Separation of Powers under the American Constitution

The underlying principle incorporated   in the writing of the American Constitution is of the division of authority and powers which detail the sharing of various powers and functions of government to separate be independent from the branches of the federal system in order to prevent all the branches, department and division being controlled by any potentially tyrannical political faction. But, to the way of thinking of the Framers of the Constitution, the long-term survival of free popular government would require more than simply a purely formalistic separation of governmental functions and powers into completely independent organizational jurisdictions.

Ruthless and unprincipled incumbents in one or another of the several different departments and levels of government could usurp the powers and authority of the other branches and levels from periodically, and this would eventually result in an   oppressive and dictatorial concentration of powers unless the select few in the other parts of the government were given the needed reasons and constitutional means to resist the exceeding of power limits by the others. “Ambition must be made to thwart ambition.  The interest of the officeholder must be associated with the constitutional rights of the individual and should be in accordance with the constitution of the country.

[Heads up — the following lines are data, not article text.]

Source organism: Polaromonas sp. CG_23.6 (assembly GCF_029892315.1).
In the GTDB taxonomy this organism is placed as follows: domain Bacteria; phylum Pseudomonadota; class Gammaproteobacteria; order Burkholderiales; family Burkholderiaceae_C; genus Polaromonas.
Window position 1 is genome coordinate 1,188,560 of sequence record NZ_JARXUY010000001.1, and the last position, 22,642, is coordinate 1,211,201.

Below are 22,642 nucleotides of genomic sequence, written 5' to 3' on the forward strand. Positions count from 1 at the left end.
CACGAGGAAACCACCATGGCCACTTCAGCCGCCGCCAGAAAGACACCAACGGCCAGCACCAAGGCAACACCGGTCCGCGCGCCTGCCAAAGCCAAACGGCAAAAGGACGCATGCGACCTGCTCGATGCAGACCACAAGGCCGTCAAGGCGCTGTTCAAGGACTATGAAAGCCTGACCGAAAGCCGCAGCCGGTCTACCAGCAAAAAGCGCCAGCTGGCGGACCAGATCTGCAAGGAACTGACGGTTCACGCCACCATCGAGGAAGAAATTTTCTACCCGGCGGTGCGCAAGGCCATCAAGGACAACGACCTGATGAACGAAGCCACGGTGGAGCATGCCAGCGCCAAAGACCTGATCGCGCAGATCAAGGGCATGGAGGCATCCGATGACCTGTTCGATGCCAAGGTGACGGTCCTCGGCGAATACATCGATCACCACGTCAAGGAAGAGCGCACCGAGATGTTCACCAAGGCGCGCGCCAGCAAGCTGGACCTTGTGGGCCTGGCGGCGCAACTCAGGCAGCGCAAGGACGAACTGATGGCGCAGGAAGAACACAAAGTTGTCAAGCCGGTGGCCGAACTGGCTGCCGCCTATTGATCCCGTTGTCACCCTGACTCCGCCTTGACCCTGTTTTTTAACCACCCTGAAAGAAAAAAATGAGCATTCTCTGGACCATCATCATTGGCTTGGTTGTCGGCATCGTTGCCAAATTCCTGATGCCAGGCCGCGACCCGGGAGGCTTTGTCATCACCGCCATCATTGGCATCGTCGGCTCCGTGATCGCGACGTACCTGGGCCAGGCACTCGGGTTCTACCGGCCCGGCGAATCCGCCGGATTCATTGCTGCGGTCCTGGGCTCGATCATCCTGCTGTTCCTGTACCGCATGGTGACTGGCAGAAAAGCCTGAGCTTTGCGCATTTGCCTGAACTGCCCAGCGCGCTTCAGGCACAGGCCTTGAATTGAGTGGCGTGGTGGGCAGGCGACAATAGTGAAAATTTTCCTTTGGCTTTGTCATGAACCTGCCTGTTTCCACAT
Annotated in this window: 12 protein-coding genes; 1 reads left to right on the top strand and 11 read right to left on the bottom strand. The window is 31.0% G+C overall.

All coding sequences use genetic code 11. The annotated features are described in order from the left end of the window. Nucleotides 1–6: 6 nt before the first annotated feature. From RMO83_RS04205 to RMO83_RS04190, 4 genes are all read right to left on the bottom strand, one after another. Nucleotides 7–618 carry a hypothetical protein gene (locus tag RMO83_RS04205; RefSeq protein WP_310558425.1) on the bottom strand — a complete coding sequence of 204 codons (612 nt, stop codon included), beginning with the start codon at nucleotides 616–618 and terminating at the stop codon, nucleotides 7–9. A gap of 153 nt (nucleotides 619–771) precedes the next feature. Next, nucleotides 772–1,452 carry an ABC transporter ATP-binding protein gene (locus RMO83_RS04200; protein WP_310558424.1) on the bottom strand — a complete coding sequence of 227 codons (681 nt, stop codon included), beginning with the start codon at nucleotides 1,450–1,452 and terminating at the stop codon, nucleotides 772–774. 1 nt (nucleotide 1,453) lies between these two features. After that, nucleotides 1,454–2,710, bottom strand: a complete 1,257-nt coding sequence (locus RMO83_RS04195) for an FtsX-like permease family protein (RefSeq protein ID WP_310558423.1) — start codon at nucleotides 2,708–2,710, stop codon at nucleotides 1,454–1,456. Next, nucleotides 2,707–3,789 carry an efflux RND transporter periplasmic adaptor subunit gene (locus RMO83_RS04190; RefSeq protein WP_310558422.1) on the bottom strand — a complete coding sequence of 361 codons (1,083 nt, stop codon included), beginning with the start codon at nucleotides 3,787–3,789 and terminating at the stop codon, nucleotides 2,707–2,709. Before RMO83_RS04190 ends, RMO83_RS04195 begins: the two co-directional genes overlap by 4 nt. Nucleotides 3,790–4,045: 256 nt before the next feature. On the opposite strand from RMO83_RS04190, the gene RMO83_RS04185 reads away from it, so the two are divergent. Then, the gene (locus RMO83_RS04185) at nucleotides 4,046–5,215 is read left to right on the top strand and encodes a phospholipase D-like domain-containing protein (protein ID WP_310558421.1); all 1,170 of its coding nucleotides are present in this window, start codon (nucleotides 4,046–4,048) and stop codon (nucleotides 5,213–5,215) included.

The Writers of the constitution agreed that there was a legal requirement for the Constitution to include a readymade set of “checks and balances” which afforded the required protection for each branch to defend itself against usurping of on its independence and authority by the others. In most cases, this balance of power is purely negative, usually taking the form of some special constitutional grant of authority for one branch to say “no” to at least some of the specific decisions of the other branches in their own fields of specialization and then make it stick. The two houses of Congress may finally agree on a compromise to pass or repeal a law, but it can be vetoed by the President.

President and Congress can agree on passing a law, but if the federal judiciary declares it to be unconstitutional the courts can refuse to treat the law as legitimate or be obeyed.  The courts can issue orders and for particular individuals to act or abstain  from acting in particular ways, including public officials, but the power of the law enforcement agencies in the executive branch is needed to enforce them if the individuals in question decides not to obey the courts injunctions.

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